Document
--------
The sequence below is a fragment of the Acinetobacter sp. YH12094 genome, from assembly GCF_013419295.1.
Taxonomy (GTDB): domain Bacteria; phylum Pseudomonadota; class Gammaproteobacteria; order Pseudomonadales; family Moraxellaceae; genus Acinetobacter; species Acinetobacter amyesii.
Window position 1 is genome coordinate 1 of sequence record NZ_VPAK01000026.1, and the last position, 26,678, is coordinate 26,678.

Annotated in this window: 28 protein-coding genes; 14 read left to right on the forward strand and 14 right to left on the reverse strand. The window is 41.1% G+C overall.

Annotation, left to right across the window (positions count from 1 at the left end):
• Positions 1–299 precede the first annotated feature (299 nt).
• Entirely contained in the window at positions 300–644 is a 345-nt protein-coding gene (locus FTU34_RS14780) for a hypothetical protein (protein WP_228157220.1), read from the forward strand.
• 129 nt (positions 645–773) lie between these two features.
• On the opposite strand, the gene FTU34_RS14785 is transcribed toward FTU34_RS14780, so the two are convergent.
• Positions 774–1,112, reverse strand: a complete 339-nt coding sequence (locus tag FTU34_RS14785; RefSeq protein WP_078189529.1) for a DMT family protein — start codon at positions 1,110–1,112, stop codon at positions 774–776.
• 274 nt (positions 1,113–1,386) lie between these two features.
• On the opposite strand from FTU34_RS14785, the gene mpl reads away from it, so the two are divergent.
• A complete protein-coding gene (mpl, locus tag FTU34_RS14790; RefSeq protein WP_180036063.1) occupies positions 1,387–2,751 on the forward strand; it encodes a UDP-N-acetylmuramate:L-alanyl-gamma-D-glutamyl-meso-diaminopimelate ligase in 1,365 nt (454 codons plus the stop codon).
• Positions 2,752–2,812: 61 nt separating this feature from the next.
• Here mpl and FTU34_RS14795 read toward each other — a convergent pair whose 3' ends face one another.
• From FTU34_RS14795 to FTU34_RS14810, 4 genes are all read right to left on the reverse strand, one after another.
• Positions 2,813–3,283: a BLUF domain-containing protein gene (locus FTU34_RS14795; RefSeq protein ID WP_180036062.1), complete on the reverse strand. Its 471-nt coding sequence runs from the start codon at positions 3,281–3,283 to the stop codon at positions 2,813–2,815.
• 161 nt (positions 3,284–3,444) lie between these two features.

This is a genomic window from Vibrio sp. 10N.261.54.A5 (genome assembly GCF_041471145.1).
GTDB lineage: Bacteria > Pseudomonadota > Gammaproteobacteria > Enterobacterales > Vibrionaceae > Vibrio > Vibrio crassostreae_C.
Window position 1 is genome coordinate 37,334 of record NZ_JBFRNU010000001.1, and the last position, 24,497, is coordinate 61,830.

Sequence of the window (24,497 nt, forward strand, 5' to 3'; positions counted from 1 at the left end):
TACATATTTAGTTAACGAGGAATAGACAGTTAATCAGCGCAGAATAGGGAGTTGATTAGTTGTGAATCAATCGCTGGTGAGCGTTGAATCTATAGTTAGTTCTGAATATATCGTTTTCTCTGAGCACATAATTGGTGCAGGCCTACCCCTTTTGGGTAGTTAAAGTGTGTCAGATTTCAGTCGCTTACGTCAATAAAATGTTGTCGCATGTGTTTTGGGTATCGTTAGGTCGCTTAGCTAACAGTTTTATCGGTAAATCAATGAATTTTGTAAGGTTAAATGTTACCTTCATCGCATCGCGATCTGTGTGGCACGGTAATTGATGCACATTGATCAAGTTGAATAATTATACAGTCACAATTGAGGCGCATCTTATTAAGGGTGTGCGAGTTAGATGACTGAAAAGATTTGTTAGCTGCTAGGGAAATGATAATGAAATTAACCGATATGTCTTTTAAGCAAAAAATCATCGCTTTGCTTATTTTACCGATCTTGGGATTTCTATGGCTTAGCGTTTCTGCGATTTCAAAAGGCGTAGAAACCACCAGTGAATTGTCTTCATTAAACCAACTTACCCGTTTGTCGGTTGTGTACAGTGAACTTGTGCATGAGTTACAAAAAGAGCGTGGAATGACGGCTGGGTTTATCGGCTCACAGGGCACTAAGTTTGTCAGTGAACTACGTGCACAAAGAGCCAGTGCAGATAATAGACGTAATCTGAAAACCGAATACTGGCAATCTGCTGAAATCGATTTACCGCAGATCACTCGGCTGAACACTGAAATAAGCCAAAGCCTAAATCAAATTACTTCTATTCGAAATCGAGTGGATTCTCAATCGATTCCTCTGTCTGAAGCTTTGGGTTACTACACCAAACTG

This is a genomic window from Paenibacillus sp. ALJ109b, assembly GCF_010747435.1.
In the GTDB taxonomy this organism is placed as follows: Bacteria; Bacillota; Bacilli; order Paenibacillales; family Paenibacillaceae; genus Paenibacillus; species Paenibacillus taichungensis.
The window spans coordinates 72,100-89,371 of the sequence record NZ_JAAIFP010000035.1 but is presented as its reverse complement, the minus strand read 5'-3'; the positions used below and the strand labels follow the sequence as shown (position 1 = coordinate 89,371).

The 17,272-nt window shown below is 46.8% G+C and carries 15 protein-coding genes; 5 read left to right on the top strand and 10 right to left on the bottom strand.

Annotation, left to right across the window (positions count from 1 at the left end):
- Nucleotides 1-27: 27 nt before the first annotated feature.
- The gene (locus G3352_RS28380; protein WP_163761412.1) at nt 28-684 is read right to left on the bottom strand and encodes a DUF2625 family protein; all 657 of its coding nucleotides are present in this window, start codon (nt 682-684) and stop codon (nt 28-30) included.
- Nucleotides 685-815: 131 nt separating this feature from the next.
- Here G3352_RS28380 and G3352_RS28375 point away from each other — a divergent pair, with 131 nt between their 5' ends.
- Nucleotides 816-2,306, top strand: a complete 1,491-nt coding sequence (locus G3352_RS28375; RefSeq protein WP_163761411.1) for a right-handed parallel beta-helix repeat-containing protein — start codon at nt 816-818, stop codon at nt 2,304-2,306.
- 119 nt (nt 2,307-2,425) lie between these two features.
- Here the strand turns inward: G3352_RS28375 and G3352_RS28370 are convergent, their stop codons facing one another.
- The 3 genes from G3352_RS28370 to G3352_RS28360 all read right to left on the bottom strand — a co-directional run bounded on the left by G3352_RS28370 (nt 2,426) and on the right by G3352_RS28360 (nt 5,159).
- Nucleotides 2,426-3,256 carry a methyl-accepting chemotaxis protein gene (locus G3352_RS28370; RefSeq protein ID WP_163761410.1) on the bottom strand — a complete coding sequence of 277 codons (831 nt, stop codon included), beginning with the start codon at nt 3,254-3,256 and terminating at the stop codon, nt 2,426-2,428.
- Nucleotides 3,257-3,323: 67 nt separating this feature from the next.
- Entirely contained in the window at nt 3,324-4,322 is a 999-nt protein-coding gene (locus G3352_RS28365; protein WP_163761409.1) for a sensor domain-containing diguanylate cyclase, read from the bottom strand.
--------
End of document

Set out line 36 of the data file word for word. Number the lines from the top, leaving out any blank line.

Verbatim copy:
- The 3 genes from G3352_RS28370 to G3352_RS28360 all read right to left on the bottom strand — a co-directional run bounded on the left by G3352_RS28370 (nt 2,426) and on the right by G3352_RS28360 (nt 5,159).